Last August, I expressed concerns that quite a few companies were scrambling to climb aboard the low-carb bandwagon, just as the wheels appeared to be wobbling off. A year later, the driving force behind the fad, Atkins Nutritionals, has filed for bankruptcy, its followers have abandoned the diet in droves, and most of the staggering 3,800 retail products specifically targeted to the low-carb crowd have either been yanked from store shelves or languish on them at discounted prices.

Now that things have come full circle, it seems fitting that Panera Bread (NASDAQ:PNRA), often cited as the company most affected by the backlash against bread, is back on track again. Yesterday, the bakery-cafe operator reported that second-quarter revenues jumped 33% to $140.2 million. Bakery sales, which represent approximately three-fourths of total revenues, climbed 38% during the quarter, while franchise royalties and fresh-dough sales rose 22% and 18%, respectively. With revenues on the rise, Panera was able to pound out a 61% increase in net income to $10.4 million, or $0.33 per share.

Though not quite as ambitious as the ubiquitous Starbucks (NASDAQ:SBUX), Panera has been expanding at a steady clip. The company has opened 131 new locations since this time last year, bringing the systemwide total to nearly 800. Another 60 outlets are expected to begin baking by the end of the year, though costs to get them up and running will likely put a lid on short-term operating margins.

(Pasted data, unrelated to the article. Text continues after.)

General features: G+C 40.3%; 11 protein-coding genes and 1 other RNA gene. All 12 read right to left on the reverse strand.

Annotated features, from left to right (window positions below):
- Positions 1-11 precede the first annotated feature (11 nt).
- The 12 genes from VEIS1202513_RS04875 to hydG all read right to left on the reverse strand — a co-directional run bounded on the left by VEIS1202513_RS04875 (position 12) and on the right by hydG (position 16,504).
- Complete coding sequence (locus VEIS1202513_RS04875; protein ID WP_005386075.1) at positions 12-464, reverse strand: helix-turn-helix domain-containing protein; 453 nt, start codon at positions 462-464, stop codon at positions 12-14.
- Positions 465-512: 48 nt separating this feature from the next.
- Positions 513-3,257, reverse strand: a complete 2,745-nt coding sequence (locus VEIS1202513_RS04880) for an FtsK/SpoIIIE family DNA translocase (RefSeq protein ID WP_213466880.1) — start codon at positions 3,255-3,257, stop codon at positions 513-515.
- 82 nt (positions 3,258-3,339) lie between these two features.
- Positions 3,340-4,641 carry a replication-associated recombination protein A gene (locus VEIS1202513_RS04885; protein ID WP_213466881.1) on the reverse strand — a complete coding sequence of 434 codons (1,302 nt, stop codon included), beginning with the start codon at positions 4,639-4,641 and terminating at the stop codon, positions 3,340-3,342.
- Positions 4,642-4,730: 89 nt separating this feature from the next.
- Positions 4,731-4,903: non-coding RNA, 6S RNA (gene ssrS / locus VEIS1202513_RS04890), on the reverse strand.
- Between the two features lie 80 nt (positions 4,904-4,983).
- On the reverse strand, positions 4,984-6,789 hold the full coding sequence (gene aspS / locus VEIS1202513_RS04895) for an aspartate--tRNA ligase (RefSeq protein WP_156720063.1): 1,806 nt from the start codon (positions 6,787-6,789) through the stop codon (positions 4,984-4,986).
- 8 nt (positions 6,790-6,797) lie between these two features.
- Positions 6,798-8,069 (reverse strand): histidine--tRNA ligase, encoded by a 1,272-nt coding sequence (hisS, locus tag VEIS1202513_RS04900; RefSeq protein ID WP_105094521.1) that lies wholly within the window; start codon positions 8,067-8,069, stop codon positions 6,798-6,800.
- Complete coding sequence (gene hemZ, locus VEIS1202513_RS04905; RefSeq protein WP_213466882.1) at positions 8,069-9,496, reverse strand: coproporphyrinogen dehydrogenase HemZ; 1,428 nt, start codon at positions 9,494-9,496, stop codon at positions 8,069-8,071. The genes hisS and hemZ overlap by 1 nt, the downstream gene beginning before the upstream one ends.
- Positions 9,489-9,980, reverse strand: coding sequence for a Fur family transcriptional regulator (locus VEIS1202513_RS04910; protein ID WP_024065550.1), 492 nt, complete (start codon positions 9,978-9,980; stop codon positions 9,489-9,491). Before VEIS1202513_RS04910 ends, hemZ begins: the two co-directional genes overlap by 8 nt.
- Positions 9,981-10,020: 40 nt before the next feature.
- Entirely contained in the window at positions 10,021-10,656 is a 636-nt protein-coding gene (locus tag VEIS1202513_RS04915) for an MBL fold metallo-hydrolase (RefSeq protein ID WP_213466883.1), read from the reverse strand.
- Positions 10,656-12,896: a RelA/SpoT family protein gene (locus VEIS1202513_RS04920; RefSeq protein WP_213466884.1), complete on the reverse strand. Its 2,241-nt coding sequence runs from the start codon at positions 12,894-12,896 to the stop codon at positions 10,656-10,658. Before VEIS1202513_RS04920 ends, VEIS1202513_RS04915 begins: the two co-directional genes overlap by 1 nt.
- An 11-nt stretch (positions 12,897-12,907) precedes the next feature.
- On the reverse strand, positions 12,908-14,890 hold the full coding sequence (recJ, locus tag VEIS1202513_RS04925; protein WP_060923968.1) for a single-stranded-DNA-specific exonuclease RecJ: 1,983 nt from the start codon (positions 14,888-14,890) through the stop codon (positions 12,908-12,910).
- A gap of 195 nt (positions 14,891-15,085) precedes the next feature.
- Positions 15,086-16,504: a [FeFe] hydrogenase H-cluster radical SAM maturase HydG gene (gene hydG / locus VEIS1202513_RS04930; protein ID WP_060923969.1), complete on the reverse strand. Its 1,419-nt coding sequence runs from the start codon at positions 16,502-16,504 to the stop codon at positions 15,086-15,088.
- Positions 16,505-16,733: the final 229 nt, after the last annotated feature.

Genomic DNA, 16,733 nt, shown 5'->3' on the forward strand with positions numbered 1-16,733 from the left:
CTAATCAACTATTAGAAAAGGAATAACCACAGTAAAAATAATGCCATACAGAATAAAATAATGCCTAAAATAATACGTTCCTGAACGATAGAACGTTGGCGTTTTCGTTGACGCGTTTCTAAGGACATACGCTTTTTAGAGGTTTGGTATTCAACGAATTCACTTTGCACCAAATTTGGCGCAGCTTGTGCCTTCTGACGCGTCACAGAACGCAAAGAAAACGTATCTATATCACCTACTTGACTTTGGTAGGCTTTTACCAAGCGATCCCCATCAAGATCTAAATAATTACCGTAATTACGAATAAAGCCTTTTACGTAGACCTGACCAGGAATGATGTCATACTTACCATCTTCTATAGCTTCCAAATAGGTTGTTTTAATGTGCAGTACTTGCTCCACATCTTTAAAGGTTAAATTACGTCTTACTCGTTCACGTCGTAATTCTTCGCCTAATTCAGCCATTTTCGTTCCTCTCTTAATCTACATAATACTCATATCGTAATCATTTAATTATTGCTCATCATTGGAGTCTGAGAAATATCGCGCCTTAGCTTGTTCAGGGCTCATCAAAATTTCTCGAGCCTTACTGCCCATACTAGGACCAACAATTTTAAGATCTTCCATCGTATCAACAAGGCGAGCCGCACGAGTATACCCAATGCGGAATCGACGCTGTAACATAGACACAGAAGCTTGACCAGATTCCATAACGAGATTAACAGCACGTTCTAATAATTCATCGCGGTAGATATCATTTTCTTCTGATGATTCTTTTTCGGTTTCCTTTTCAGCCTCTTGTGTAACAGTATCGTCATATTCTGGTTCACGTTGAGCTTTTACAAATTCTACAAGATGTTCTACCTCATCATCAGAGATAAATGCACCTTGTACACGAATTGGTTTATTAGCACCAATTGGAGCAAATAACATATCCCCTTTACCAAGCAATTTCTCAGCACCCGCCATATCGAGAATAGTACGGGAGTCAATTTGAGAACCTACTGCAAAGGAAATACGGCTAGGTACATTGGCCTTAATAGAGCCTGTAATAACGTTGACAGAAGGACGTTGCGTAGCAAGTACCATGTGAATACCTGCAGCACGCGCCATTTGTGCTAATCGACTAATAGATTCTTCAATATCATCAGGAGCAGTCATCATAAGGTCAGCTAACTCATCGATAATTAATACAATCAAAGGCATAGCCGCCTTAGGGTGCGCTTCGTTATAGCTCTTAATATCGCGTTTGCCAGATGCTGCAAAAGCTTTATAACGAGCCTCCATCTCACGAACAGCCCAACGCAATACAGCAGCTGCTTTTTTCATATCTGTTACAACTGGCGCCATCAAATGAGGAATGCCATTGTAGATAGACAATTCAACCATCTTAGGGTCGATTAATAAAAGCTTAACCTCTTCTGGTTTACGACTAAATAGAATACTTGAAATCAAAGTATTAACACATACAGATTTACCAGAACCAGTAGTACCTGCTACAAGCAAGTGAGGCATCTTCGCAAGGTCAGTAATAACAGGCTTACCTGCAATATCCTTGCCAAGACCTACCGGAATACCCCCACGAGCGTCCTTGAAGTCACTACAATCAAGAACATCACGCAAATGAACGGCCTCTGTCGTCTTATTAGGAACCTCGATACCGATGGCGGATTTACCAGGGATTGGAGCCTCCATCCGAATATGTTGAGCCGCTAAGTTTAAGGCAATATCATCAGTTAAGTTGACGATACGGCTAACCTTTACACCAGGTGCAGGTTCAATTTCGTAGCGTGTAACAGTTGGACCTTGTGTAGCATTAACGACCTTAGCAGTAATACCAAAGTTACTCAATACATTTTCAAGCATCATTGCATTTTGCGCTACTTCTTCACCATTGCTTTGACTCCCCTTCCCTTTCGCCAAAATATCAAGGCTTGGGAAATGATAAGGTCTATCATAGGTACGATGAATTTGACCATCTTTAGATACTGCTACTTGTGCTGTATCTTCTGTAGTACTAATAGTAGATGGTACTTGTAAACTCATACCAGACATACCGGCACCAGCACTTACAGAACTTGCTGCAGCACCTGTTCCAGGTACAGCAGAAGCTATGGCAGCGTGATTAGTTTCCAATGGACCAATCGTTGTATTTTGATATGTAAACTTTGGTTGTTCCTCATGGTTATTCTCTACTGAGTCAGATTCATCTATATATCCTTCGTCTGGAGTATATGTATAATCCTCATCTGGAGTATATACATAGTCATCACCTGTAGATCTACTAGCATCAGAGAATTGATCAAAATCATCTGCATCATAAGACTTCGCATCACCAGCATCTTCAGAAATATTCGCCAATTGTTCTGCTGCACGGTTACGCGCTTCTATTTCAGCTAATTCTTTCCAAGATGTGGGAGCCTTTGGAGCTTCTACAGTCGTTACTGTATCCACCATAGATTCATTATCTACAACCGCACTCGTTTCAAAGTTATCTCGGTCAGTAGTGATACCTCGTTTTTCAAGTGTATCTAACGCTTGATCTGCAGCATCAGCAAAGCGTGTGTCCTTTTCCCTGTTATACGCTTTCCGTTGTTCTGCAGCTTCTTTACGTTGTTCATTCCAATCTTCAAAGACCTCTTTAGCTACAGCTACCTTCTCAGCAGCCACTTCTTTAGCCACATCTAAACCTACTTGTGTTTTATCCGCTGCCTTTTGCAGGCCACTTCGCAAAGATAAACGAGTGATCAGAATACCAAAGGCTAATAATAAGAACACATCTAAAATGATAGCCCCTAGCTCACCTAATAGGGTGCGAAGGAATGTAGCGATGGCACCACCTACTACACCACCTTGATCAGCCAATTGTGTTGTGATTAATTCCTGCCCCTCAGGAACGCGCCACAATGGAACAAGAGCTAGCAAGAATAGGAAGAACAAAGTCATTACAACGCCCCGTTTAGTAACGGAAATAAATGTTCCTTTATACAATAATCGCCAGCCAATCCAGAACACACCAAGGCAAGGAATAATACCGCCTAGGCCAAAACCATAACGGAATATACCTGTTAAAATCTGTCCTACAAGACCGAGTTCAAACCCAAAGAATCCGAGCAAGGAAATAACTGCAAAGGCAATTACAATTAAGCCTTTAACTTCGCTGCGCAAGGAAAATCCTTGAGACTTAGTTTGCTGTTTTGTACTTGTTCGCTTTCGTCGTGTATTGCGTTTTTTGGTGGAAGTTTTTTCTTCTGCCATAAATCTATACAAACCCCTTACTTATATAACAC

Like Wendy's (NYSE:WEN) Tim Horton's chain -- which is slated to be spun off in the near future -- aggressive expansion is keeping Panera's top-line growth on an upward trajectory. However, as Alyce Lomax pointed out last month, the company's organic growth is also flourishing once again. After stalling for much of last year, same-store sales were up a robust 9.3% for the quarter. Meanwhile, rival Cosi (NASDAQ:COSI) recently served up a 6.4% gain in second-quarter comps.

Panera has carved out an impressive niche, but it has also rolled out products and services designed to differentiate it from competitors. The company is one of the nation's largest providers of free in-store wireless Internet services. Its new, all-natural chicken has been well received, with chicken menu items as a percentage of total sales quadrupling since this time last year. And for those who can't visit, the Via Panera take-out service is a convenient alternative, offering catering services for everything from early-morning board room meetings to box lunches for family gatherings.

Panera has emerged from the low-carb slowdown relatively unscathed and poised for future growth. Though after running up by more than 60% over the past 12 months, the shares may need some time to cool down.

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Fool contributor Nathan Slaughter owns none of the companies mentioned.